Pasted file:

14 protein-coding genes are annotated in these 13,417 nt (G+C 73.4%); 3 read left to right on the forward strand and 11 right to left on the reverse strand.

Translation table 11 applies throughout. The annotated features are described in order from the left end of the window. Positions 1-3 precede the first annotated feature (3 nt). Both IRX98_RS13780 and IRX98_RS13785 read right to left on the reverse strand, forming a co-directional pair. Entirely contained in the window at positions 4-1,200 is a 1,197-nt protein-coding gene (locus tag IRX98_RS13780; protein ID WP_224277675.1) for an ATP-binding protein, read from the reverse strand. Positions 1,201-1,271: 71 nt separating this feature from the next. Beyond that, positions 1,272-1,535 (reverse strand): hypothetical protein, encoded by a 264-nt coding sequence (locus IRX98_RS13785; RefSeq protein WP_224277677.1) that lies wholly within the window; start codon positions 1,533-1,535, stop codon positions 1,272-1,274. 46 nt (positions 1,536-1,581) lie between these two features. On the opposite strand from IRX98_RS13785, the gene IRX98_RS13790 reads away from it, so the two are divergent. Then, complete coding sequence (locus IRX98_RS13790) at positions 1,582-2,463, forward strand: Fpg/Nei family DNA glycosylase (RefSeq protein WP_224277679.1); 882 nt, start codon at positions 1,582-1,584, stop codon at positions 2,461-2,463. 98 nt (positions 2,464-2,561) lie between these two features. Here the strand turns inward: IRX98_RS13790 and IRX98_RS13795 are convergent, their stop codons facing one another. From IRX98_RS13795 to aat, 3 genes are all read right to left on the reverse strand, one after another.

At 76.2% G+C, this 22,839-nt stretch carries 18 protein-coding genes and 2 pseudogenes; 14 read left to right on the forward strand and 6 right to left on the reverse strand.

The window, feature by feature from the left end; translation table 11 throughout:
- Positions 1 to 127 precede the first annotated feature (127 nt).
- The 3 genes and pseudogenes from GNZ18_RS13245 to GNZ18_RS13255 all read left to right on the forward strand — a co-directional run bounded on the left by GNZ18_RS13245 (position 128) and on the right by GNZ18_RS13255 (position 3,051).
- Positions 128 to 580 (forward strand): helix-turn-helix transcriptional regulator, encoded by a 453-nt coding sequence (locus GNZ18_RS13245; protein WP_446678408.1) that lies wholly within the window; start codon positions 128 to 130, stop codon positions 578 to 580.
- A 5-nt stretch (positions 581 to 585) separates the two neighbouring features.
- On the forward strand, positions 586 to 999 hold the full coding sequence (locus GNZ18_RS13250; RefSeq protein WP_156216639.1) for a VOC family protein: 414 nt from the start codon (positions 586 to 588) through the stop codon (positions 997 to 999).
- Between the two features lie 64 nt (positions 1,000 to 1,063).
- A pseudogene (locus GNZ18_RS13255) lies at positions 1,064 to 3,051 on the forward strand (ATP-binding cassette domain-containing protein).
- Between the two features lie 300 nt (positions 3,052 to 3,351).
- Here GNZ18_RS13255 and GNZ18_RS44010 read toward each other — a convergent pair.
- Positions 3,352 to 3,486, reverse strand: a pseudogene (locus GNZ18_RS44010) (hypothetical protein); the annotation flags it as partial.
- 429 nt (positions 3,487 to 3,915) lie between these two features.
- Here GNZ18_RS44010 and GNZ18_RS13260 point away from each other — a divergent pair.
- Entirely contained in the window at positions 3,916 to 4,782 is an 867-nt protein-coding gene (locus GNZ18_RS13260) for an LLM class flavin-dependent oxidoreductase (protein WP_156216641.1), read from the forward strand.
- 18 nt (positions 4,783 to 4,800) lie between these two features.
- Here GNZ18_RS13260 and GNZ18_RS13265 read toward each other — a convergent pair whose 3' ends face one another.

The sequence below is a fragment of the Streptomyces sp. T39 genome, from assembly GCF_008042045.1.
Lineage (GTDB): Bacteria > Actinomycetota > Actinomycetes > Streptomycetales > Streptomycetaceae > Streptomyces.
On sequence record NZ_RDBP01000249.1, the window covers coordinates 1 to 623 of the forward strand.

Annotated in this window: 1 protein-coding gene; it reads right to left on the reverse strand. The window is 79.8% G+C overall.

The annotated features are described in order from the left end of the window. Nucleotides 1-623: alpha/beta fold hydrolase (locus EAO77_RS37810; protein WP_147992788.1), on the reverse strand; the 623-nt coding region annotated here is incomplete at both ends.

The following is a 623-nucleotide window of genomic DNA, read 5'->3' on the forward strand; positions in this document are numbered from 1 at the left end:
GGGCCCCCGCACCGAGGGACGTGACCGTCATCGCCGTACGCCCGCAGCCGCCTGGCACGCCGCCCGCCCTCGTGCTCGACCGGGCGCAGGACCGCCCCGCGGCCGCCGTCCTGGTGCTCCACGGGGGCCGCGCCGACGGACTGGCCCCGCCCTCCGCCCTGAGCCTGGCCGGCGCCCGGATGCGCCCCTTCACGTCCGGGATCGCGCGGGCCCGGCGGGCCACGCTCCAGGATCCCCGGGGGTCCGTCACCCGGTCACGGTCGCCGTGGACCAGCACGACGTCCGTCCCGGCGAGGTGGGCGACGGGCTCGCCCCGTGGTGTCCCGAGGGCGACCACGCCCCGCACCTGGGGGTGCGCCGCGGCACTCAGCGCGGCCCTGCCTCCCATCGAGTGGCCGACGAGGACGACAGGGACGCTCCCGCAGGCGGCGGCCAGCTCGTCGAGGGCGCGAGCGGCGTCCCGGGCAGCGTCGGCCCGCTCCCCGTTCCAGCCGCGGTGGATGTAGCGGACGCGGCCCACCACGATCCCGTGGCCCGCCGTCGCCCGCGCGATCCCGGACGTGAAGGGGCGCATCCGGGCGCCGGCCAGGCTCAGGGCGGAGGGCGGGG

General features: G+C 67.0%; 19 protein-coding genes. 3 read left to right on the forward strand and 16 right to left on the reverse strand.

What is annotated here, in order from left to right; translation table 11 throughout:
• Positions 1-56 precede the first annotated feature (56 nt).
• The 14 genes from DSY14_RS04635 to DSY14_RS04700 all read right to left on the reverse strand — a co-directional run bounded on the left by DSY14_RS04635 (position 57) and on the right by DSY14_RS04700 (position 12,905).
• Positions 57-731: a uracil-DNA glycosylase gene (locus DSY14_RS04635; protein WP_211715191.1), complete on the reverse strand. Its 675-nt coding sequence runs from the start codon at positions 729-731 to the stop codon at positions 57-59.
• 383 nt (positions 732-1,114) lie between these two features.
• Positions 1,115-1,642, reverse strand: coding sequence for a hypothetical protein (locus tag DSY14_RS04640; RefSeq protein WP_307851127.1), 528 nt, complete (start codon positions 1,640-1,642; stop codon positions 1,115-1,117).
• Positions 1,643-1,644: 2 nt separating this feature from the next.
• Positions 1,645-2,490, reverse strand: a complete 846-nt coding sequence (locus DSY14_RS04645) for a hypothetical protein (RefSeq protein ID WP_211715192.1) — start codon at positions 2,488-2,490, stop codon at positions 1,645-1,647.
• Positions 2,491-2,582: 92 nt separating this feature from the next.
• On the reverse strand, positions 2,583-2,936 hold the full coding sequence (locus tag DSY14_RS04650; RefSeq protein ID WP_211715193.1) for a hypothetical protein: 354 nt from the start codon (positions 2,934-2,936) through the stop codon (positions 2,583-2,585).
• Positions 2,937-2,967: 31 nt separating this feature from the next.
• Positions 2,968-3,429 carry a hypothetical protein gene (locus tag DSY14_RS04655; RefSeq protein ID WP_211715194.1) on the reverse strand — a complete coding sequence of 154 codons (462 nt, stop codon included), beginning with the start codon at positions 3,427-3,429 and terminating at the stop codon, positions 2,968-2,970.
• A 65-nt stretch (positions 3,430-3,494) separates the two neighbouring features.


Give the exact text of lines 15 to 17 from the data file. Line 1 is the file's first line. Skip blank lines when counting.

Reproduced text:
- 429 nt (positions 3,487 to 3,915) lie between these two features.
- Here GNZ18_RS44010 and GNZ18_RS13260 point away from each other — a divergent pair.
- Entirely contained in the window at positions 3,916 to 4,782 is an 867-nt protein-coding gene (locus GNZ18_RS13260) for an LLM class flavin-dependent oxidoreductase (protein WP_156216641.1), read from the forward strand.